Will Some State Plans Defy OSHA’s COVID-19 Vaccination, Testing Emergency Temporary Standard?

  • December 13, 2021

If President Joe Biden’s Occupational Safety and Health Administration’s (OSHA) Emergency Temporary Standard (ETS) vaccine or testing mandate for employers goes forward, nearly half the states have the option of going their own way.

The U.S. Court of Appeals for the Sixth Circuit is considering whether to lift a legal stay on the ETS requiring employers with at least 100 employees to mandate COVID-19 vaccinations or weekly testing and masking for unvaccinated employees. If the bar on enforcement is lifted, the ETS will have immediate effect in only some states. That is because the Occupational Safety and Health Act of 1970 (OSH Act) sets up a federal-state regime governing private employers that provides autonomy to 21 approved State Plans and one U.S. territory. (Five states and one territory have State Plans for state and local government workers only. These do not apply to private employers.)

State Plan states enjoy limited flexibility in the development and enforcement of workplace safety and health standards. The U.S. Secretary of Labor’s approval of a State Plan depends on whether that State Plan “provides for the development and enforcement of safety and health standards relating to one or more safety or health issues, which standards (and the enforcement of which standards) are or will be at least as effective in providing safe and healthful employment and places of employment as the standards promulgated.” 29 U.S.C. §667(18)(c)(2) (emphasis added). This “at least as effective” standard has never been defined in the courts. (For a suggested application of the “at least as effective” standard, seeOSHA Enforcement of the ‘As Effective As’ Standard for State Plans: Serving Process or People?,” 46 U. Rich. L. Rev. 323, 345 (2011).)

States electing to develop and execute a State Plan do so under matching federal grants that provide 50 percent of funding for compliance programs (including compliance safety and health officers and industrial hygienists who inspect workplaces and their superiors) and 10 percent of funding for compliance assistance programs (such as consultation or voluntary compliance programs).

While State Plans often adopt standards identical to OSHA’s, they also adopt state-specific standards, such as California’s Injury and Illness Prevention Program. State-specific standards gained particular notice during the COVID-19 pandemic, when California, Michigan, Oregon, and Virginia, adopted emergency temporary standards to address COVID-19 exposures in workplaces. (Courtney Malveaux served on the Virginia Safety and Health Board that promulgated the Virginia Emergency Temporary Standard and the subsequent Permanent Standard.)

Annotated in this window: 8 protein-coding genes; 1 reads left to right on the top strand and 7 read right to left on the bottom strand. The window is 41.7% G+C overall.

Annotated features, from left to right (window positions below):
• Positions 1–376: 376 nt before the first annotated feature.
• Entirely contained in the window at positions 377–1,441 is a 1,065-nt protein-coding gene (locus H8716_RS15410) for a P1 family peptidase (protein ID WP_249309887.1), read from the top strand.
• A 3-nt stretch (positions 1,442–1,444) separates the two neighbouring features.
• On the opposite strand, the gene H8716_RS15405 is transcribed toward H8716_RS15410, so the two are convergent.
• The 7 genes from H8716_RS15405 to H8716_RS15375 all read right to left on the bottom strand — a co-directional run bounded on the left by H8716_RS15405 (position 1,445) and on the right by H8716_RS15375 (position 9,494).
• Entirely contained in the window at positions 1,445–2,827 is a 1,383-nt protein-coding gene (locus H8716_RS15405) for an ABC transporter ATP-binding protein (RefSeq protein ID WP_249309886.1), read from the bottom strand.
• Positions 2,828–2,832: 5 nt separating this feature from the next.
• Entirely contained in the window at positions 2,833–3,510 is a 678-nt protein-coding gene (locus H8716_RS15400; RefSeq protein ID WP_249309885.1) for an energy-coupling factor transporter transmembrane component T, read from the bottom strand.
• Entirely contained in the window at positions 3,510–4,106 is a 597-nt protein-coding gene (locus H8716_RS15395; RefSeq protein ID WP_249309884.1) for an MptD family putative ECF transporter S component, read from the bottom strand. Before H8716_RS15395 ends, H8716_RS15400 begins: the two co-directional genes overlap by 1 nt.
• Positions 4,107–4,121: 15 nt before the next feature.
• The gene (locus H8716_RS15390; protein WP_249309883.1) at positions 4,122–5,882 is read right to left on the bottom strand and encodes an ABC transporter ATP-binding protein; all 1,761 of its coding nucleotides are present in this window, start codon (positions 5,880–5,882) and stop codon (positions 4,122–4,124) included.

State Plan regulations should not be confused with the myriad state laws and executive orders seeking to impose, ban, or restrict vaccinations, testing, or face covering requirements in workplaces. In some cases, federal courts have recognized that the OSH Act may preempt certain state and local laws, ordinances, and executive orders. The preemptive effect of the ETS is one of the questions in the case before the Sixth Circuit.

If OSHA’s ETS goes forward, employers may see a variety of approaches in the 22 State Plans that govern private employers. Some states, like California, may promulgate standards stricter than OSHA’s. Many State Plans likely will adopt a federal-identical standard mirroring OSHA’s. Other State Plans may decline to adopt any standard at all. Significantly, Arizona and Utah have declined to adopt OSHA’s Emergency Temporary Standard for healthcare employers, and OSHA has taken steps to revoke their State Plan status. Additional states (potentially including those that have joined litigation seeking to enjoin the ETS) may decline to adopt a vaccination or testing ETS as well, setting up a legal battle that could outlive the pandemic.

Jackson Lewis attorneys have developed an interactive map to help employers determine the real-time status of the ETS in each of the 50 states and U.S. territories. Employers are encouraged to understand the requirements in each state and seek advice when a State Plan employs a state-specific standard or no standard at all.

If you have questions or need assistance on the OSHA ETS, please reach out to the Jackson Lewis attorney with whom you regularly work, or any member of our Workplace Safety and Health Practice Group or our OSHA ETS Team.

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